SPARTA, N.C. — A 5.1 magnitude earthquake -- the biggest to rock the state in 94 years -- hit North Carolina Sunday morning, according to the USGS National Earthquake Center.
The earthquake was recorded just outside of Sparta, North Carolina around 8:07 a.m. on Sunday, roughly 12 miles away from the Virginia border.
Many in the commonwealth took to social media after feeling tremors from the quake's impact even as far as Fairfax, saying they could sense buildings subtly shake or had pictures fall from walls.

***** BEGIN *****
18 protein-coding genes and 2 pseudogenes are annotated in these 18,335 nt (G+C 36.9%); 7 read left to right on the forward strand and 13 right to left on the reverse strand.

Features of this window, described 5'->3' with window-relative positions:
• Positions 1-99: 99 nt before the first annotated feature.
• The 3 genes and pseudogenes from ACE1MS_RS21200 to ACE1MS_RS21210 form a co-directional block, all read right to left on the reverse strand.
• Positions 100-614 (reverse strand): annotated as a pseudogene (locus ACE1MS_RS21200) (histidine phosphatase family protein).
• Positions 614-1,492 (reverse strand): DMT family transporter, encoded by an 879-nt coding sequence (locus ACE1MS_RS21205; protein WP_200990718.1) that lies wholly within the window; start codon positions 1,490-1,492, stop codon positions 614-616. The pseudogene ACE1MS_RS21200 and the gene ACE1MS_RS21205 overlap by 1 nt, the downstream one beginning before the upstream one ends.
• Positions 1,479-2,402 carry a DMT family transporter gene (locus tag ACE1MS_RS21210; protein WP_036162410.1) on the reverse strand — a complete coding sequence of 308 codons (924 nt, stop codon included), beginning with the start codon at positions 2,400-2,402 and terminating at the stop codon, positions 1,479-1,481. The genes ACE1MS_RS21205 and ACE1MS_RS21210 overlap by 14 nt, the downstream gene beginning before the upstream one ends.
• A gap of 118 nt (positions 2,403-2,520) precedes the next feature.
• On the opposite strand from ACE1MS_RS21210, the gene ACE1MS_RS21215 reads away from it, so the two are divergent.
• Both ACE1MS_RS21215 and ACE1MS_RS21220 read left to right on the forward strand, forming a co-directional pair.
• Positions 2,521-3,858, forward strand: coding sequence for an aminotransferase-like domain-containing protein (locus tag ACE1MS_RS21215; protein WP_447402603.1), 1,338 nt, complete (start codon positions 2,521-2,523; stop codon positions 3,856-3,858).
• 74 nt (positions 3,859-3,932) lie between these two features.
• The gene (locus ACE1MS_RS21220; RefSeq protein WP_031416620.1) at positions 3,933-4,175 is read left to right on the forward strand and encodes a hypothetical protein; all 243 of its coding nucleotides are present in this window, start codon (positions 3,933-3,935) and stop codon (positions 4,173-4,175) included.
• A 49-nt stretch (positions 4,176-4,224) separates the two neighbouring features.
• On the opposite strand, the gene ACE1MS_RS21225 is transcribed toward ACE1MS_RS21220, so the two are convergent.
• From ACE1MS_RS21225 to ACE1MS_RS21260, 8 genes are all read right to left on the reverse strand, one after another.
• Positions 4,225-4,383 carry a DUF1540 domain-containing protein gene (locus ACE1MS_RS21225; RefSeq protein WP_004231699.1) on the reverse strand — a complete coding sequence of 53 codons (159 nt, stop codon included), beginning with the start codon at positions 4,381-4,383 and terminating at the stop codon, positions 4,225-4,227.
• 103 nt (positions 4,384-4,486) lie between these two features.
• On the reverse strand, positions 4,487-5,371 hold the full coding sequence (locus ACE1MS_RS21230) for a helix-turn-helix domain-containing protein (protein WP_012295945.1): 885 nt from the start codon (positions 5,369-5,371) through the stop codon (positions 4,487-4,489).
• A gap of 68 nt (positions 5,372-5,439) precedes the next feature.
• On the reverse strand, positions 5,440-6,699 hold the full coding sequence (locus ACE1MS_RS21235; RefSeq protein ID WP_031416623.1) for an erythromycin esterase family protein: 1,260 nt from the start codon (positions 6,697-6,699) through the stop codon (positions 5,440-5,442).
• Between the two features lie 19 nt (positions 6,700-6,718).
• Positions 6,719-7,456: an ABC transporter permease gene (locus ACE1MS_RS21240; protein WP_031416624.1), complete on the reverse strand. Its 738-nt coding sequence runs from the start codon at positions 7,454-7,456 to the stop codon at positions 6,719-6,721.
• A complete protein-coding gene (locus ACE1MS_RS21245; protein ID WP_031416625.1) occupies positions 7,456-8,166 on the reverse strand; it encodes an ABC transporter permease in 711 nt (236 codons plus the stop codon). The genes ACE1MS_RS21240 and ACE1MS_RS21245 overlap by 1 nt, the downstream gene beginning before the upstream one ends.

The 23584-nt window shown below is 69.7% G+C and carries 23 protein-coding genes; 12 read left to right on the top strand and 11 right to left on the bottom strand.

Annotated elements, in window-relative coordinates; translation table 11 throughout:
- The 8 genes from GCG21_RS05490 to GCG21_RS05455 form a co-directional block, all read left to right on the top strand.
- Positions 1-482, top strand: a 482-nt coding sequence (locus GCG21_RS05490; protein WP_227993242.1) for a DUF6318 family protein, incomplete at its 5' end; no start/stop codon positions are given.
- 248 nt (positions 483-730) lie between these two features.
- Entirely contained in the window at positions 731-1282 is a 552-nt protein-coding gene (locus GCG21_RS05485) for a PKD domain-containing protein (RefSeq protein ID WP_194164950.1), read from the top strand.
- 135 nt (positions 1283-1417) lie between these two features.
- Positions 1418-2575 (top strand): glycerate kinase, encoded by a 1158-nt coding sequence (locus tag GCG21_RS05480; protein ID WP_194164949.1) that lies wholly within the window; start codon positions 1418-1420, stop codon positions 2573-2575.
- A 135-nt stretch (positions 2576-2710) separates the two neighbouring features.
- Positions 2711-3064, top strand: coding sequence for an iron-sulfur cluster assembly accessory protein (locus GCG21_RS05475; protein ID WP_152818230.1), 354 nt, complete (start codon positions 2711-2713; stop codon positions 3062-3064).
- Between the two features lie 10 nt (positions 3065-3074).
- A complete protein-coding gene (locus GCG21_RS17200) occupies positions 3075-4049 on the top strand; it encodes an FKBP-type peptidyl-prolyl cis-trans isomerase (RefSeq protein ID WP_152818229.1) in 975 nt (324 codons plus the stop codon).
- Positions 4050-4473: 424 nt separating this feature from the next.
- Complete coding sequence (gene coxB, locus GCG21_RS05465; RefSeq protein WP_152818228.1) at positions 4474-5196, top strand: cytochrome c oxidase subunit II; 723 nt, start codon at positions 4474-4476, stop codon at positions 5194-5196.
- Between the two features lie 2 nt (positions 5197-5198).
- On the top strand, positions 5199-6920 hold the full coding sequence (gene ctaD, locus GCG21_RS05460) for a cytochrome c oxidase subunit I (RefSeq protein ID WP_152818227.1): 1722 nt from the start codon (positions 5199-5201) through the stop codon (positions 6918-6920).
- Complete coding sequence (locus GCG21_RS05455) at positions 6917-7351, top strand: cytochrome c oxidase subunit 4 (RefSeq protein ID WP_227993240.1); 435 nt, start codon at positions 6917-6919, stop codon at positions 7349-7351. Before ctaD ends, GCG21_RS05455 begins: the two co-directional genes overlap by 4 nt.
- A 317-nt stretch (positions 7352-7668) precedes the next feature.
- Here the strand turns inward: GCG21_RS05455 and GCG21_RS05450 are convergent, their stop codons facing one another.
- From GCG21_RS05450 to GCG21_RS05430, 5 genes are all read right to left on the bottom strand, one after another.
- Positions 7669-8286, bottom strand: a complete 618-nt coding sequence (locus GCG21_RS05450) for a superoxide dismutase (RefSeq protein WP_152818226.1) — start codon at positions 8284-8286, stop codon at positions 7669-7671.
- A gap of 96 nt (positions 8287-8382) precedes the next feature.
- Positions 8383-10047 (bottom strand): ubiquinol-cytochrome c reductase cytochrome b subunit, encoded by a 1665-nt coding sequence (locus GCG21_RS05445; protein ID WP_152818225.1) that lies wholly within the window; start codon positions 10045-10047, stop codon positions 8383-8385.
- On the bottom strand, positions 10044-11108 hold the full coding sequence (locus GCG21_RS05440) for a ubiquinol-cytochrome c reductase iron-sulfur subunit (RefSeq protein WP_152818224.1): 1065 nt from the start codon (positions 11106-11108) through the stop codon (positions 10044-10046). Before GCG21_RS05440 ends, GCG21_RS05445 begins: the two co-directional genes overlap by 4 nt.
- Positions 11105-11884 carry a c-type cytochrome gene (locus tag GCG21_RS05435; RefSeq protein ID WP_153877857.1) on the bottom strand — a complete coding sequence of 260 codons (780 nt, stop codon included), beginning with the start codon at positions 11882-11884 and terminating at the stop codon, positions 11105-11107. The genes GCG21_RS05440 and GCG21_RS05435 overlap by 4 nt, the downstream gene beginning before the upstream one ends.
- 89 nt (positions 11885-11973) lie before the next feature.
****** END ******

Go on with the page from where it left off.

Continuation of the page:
It's the strongest quake to rock North Carolina since 1926, according to records with the North Carolina Geological Survey. The epicenter of the quake was in Alleghany County but was felt from places as far as Georgia, according to social media posts.
According to USGS, earthquakes can become destructive with magnitudes as low as 4.0. An earthquake of 5.3 magnitudes, just slightly above Sunday's, is considered a "moderate quake."
There are three seismic zones near the North Carolina / Sparta area: one in Charleston, South Carolina, one in Tennesse and then one right in our backyard of central Virginia.
While the quake was large, USGS issued a green alert for the quake, meaning likeliness of structural damages and casualties remains low.
WATCH: Footage from a home near Sparta, North Carolina shows the impact of the quake.